Currently Arizona, Mississippi, Nevada, Florida, and Tennessee have school choice programs that include ESAs. In 2016, Start Class compared scores on the National Assessment of Educational Progress, a nationwide assessment test, across all 50 states. Mississippi ranked 48th; Nevada 44th; Arizona 36th; Tennessee 35th; and Florida 31st.
This data makes points for both sides of the school choice question. For school choice advocates, it strengthens the argument that public schools are failing children. For public school advocates, it shows that programs like school choice have not benefited the majority of the state’s children.
The other program proposed by SB 3, the tax credit scholarship, creates a nonprofit scholarship-granting organization, which distributes funds donated by businesses and private individuals who can then claim tax write-offs. Florida has a similar program, called Step Up for Students. Teachers unions in the state recently sought to repeal the program, but the Florida Supreme Court dismissed the case.
Raise Your Hand Texas, an education advocacy group, has come out firmly against the bill.
“SB 3 is a school voucher on steroids,” said Petri Darby, vice president of marketing for Raise Your Hand Texas. “It marries a taxpayer-funded government subsidy for private schools and vendors to a corporate tax break with little public oversight and no accountability for results.”
Those hoping to see reform of the State’s school financing system are opposed to any program that channels money away from school districts.
“If Dan Patrick and his followers wanted to give all students and their parents a meaningful educational choice, they would more adequately fund public education, so that children of all economic backgrounds would have a full menu of academic offerings and electives in their neighborhood public schools,” said Texas State Teachers Association President Noel Candelaria.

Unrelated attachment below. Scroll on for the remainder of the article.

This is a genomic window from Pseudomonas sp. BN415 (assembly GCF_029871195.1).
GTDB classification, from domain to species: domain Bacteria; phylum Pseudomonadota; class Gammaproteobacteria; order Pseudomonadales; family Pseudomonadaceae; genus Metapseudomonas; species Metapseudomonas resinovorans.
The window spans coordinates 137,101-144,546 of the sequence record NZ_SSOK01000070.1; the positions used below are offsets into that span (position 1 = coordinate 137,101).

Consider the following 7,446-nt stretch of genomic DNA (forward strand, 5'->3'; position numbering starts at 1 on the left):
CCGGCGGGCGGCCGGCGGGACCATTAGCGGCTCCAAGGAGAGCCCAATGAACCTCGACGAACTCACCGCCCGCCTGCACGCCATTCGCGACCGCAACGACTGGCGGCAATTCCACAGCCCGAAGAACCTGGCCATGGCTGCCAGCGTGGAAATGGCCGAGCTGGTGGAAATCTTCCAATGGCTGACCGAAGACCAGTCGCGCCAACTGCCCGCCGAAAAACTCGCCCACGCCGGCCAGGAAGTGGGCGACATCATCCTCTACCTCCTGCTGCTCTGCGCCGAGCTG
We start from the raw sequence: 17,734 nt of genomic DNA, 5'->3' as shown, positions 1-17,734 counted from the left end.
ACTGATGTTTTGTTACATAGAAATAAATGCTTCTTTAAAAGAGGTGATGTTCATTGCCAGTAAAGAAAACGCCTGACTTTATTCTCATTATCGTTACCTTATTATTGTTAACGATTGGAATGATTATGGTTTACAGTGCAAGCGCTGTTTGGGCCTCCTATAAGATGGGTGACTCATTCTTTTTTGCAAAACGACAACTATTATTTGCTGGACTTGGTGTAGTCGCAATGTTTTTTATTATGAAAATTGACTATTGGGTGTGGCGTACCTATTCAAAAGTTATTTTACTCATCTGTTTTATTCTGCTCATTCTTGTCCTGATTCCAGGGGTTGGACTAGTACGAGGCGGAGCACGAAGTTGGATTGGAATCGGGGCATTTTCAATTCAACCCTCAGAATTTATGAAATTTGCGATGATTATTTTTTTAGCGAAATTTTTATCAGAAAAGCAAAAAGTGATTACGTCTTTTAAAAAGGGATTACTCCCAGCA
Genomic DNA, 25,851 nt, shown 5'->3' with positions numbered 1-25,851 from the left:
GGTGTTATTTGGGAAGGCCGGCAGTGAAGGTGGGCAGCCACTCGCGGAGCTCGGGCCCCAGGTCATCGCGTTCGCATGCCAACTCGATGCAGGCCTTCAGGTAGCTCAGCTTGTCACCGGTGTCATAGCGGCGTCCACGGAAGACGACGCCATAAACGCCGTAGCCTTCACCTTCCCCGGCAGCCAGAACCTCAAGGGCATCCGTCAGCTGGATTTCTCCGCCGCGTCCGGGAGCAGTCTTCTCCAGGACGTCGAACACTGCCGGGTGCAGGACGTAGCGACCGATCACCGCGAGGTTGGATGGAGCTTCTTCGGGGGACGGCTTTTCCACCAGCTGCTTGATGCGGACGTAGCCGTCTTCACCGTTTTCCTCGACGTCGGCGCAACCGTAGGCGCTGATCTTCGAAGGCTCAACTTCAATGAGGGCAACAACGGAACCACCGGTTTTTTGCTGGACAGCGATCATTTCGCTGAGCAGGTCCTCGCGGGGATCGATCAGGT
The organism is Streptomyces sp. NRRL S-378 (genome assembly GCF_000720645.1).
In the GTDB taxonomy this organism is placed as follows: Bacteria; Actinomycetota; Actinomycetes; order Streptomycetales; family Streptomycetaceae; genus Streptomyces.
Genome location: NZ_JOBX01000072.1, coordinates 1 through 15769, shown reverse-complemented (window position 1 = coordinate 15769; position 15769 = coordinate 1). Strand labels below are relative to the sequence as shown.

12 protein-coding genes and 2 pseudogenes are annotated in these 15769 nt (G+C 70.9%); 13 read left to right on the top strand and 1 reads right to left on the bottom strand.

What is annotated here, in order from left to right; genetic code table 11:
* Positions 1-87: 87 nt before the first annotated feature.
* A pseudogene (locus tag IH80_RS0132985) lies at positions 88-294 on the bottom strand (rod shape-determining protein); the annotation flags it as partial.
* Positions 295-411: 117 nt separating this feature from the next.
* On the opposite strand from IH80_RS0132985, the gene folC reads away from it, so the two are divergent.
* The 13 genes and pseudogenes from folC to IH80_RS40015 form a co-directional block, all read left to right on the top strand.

The school choice issue has created several unlikely bedfellows. Pastors for Texas Children is a network of 2,000 faith leaders committed to supporting the public school system. The self-described “conservative” group wants to see public schools conserved as a foundational institution of democracy and opposes government subsidies to private education. Executive Director Charles Foster Johnson believes that what he calls the “school choice vouchers” legislative agenda is bad for Texas and contrary to what he sees as the common good.
“We have a constitutional responsibility to support our public schools,” Johnson said. “It’s an investment in our future. It’s free enterprise. It’s morality. It’s American.”
In addition to the ethical demands of a properly funded public school system that serves all children equally, privatization is contrary to the actual priorities of most Texans, Johnson said.
“Texans believe in their public schools. We’ve got an unnecessary and frankly bitter division between what Texans will and what a handful of legislators will,” Johnson said. “The Lieutenant Governor’s been selling it, but Texans aren’t buying it.”
Johnson sees the portrayal by Patrick and others of a dysfunctional public school system as a rhetorical ploy to advance narrow private interests, and he hopes that the Senate can keep the bill from coming to a vote where legislators can be pressured into a “for us or against us” position on school choice.
“We’ve got one guy driving the privatization of public education,” Johnson said.
Public funds flowing into private schools is perilous to the separation of church and state, a further concern for the faith leaders of Pastors For Texas Children.
Once state funds become part of the operating budget for small private institutions, it opens the door down the road for state control of what can and cannot be taught in private schools.
Steinhauser maintains that protections against such regulation are built into the bill. Taking cues from the failure of the voucher system in New Orleans, where state money came with additional regulations, Texas would continue to allow private and religious schools academic freedom.
“Why would we want to take regulations and burdens and put it on something that’s working?” Steinhauser said.
Expect to hear these arguments played out during the legislative session. State-level debates may very well be a portent of the national conversation with DeVos at the helm.
“As head of the Department of Education, Mrs. DeVos would not have a magic wand, but she’d have a very good toolbox, and her record suggests she’d know how to use it,” Rico said.
In her Senate confirmation hearing, DeVos did not say that she would seek to add a mandatory school choice voucher-like program into the Every Student Succeeds Act, but did tell senators,”I would hope I could convince you of the merits of that, maybe in some future legislation, but certainly not in a mandate from the department.”